The Beginning of Apostolicity (2
Acts 1:1-12
The former treatise have I made, O Theophilus, of all that Jesus began both to do and teach,…

1. Who could have told beforehand that Christ would be the first to go? Our conception would rather have been that He would remain until the last lamb had been enfolded and the last pilgrim entered into rest. Instead of this, He Himself said, "It is expedient for you that I go away."

2. Being about to go, His last interview with the apostles took place. Last interviews are notably pathetic. The words that would be common on any other occasion acquire a new and significant accent. Little things that would not be noticed under ordinary circumstances, start up into unusual prominence. We should always listen as if in a last interview. "What I say unto one, I say unto all — Watch." We lose so much through inattentiveness.

3. Jesus Christ is about to go — how will He go? He cannot be allowed to die: that would be a fatal disappointment to the attention which He has strained and to the expectation He has excited. Dogs die: and if this Man die, He will contradict by one pitiful commonplace all that was phenomenal in His life. How will He go? Luke tells us that He was "taken up." In other places we learn that He "ascended." He entered within the action of another gravitation, into His own place in the heavens. It is enough: the mind is satisfied by the grand action. Were I reading this upon a poet's page, I would applaud the poet for one of the finest conceptions that ever ennobled and glorified human fancy.

4. Jesus Christ then "ascended," and in doing so He but repeated in one final act all the miracles which had made His previous ministry illustrious. From the very beginning He had been ascending, so that when He took the final movement, it was but completing that which He had been continuing for years. Our life should be an ascent! We should not be to-day where we were ten years ago. Not that we are to ascend by sharp steeps that attract the attention. There are ascents so gradual that they do not seem to be ascents; yet looked at as from the beginning to the end, we see that the gradient has evermore lifted itself up until the very next thing to do is to step into heaven! You may know how you will die by knowing how you really live. If your life is a life of faith in the Son of God marked by, at all events, the desire to be Christ-like, then you shall "ascend." All that drops away from you will be the flesh and the bones, that have been a distress to you for many a day. Your self, your liberated spirit, shall "ascend." Who ever saw fire going downward? It is in fire to go up, to seek the parent sun out of which it came. We, too, living, moving, and ever having our being in God shall not die as the dogs die, but "rise" to our fount and origin "with Christ."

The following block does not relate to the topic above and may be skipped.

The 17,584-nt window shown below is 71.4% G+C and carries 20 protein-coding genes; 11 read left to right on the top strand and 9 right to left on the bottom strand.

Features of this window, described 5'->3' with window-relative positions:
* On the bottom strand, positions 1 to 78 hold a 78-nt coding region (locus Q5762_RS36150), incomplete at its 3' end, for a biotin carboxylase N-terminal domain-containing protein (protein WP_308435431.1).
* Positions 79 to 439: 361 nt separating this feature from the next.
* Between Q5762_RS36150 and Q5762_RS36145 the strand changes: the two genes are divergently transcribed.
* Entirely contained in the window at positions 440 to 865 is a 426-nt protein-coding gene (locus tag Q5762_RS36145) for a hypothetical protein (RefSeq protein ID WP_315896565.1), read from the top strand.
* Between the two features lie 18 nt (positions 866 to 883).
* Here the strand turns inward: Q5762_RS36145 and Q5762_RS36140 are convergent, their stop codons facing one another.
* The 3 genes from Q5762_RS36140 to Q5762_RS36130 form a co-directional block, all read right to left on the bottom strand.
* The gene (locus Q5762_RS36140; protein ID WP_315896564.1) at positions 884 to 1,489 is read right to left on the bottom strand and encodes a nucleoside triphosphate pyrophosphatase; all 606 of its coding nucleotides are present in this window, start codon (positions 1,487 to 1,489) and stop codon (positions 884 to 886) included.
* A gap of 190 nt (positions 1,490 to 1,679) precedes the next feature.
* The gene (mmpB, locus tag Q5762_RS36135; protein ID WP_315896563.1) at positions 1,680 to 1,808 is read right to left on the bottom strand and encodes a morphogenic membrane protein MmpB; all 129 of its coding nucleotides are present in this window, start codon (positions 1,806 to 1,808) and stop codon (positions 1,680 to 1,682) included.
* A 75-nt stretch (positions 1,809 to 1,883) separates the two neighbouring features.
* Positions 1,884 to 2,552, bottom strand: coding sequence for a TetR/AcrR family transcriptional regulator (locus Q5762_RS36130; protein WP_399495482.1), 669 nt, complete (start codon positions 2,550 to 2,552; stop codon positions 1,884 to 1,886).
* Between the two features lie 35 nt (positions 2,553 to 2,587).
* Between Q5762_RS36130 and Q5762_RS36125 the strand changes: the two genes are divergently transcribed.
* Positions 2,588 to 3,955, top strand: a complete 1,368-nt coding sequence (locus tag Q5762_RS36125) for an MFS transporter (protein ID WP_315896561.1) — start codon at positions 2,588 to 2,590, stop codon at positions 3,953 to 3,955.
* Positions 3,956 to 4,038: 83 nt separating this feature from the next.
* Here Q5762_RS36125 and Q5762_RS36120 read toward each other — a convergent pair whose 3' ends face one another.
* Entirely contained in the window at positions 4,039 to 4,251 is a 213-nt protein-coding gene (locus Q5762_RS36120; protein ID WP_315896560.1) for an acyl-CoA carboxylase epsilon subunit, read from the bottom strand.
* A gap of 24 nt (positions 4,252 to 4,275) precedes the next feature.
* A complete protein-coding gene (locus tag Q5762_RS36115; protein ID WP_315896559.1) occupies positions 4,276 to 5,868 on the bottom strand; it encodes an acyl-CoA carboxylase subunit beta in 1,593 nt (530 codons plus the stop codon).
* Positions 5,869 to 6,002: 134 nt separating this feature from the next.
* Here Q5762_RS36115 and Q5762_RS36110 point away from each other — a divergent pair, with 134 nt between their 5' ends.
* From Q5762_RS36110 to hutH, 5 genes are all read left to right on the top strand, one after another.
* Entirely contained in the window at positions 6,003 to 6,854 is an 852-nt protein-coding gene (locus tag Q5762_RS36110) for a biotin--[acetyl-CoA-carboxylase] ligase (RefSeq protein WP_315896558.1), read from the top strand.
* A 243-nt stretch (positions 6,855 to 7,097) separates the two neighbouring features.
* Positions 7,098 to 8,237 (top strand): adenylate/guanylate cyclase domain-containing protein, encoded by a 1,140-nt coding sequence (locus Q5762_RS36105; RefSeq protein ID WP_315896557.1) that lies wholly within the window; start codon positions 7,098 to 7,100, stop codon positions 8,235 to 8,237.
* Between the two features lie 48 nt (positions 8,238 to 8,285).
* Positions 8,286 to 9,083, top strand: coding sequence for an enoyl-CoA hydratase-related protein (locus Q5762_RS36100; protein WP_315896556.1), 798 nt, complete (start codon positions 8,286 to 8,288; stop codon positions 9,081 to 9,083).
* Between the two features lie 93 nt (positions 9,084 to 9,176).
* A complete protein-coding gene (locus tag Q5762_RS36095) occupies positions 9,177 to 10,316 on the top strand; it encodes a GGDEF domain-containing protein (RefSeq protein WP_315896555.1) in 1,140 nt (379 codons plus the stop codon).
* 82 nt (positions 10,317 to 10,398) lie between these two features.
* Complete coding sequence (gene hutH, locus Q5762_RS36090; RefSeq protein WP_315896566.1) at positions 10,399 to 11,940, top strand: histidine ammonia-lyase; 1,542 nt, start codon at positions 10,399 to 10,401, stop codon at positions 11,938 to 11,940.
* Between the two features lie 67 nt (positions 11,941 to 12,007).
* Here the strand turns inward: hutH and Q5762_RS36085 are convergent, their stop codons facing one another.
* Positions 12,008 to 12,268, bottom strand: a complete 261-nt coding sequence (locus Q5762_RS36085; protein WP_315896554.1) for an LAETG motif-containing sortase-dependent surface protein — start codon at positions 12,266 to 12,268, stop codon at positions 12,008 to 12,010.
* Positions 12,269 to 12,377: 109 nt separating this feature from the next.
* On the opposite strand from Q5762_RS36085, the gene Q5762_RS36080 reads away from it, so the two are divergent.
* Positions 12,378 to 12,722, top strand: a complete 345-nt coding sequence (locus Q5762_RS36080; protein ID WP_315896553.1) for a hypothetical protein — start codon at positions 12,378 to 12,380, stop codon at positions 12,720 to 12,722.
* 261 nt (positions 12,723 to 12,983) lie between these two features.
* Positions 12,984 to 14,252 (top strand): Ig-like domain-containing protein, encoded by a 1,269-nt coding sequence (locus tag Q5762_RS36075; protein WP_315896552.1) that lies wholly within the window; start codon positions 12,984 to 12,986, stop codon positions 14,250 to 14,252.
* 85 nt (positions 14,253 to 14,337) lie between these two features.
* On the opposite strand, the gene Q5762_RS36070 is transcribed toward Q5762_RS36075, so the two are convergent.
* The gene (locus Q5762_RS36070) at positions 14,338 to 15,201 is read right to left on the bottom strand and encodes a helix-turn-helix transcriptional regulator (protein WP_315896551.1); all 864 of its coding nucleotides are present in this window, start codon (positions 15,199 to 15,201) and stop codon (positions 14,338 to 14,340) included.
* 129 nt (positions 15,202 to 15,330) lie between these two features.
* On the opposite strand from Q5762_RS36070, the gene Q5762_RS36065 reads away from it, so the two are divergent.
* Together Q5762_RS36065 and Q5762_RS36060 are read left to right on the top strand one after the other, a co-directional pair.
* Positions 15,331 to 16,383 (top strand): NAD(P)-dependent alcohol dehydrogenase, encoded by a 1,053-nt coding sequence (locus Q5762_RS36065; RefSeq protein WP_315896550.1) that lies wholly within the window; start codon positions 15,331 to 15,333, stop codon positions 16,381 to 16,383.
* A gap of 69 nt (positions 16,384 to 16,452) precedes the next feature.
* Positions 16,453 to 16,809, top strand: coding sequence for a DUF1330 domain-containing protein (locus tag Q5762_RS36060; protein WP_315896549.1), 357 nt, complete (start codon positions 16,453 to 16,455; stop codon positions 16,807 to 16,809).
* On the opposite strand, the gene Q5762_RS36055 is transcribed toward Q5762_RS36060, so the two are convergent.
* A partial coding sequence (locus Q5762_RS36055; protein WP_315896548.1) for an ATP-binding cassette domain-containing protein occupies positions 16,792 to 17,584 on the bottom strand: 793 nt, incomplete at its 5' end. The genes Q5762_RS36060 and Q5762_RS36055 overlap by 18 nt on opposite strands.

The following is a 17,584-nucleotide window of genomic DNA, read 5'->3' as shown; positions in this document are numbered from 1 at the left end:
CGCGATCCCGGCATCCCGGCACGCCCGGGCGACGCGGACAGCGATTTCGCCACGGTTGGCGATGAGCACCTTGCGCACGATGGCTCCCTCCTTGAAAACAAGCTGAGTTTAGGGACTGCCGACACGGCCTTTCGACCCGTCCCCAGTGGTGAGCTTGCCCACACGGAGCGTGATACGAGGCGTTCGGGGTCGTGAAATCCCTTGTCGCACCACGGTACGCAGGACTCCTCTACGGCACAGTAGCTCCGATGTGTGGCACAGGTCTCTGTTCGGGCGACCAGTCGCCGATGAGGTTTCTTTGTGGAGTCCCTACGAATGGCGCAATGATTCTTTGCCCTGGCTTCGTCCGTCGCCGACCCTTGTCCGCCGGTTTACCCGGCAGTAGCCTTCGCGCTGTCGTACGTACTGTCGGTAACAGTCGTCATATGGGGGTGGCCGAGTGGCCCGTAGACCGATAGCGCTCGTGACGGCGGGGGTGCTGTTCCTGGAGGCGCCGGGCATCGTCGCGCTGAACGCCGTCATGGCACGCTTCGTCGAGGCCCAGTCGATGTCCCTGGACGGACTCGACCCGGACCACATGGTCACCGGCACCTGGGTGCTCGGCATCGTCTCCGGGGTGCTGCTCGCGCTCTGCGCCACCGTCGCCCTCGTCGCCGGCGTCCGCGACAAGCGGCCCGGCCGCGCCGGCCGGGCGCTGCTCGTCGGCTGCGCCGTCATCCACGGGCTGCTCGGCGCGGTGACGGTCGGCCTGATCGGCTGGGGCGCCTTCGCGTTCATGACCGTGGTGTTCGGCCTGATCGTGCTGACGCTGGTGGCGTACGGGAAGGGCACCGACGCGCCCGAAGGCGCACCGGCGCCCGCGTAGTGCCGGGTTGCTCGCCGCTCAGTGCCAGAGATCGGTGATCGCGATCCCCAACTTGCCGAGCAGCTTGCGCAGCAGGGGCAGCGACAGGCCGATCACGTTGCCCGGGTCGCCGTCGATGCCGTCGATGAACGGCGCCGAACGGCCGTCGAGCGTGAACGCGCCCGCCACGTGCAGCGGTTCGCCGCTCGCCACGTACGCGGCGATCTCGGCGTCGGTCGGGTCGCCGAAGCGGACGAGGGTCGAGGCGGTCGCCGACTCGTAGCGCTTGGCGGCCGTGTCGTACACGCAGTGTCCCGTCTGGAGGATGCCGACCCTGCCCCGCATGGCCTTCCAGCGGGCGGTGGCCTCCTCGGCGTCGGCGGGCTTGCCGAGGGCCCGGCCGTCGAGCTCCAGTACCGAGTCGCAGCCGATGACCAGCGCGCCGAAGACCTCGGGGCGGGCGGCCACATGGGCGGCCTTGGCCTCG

5. If the final interview was pathetic to Christ, it was also pathetic to the disciples. They had their question to ask as certainly as He had His commandments to give. "Lord, wilt Thou"? etc.

(1) Mark how, after His resurrection, He had become "Lord" and the Restorer of kingdoms. Everything rests upon the resurrection of Christ: "if Christ be not risen," etc. No matter what He did, taught, or appeared to be: if it was in the power of men to kill and keep Him in the grave, all His protestations were lies and His promises vanity. Hence, Luke and all the apostolic writers insist that Jesus "showed Himself alive by many infallible proofs." The inquiry, then, that was put to Christ in this instance was put to a Man who had risen. It was this — "Wilt Thou restore?" etc. There are times when everything depends upon one man, crises which sum themselves up in the judgment of one thinker — we look to him, he carries the keys, he speaks the final word, and from him we expect the policy which alone can ennoble and save the life.

(2) We learn from this inquiry how long-lingering and ineradicable is the influence of first impressions. The disciples had got it into their minds very early that this Man had come to liberate the Jews and to give them back their lost kingdom. What is so long-lived as prejudice? Therefore take care what impression you make upon the young mind about the Christian Sabbath, Book, Church, idea. Who can wonder that some men can hardly open the Bible with sympathy or hopefulness, because they remember that in early days it was the task-book? Are there not those who dread going to church, because their action is associated with early impressions of gloom and dreariness?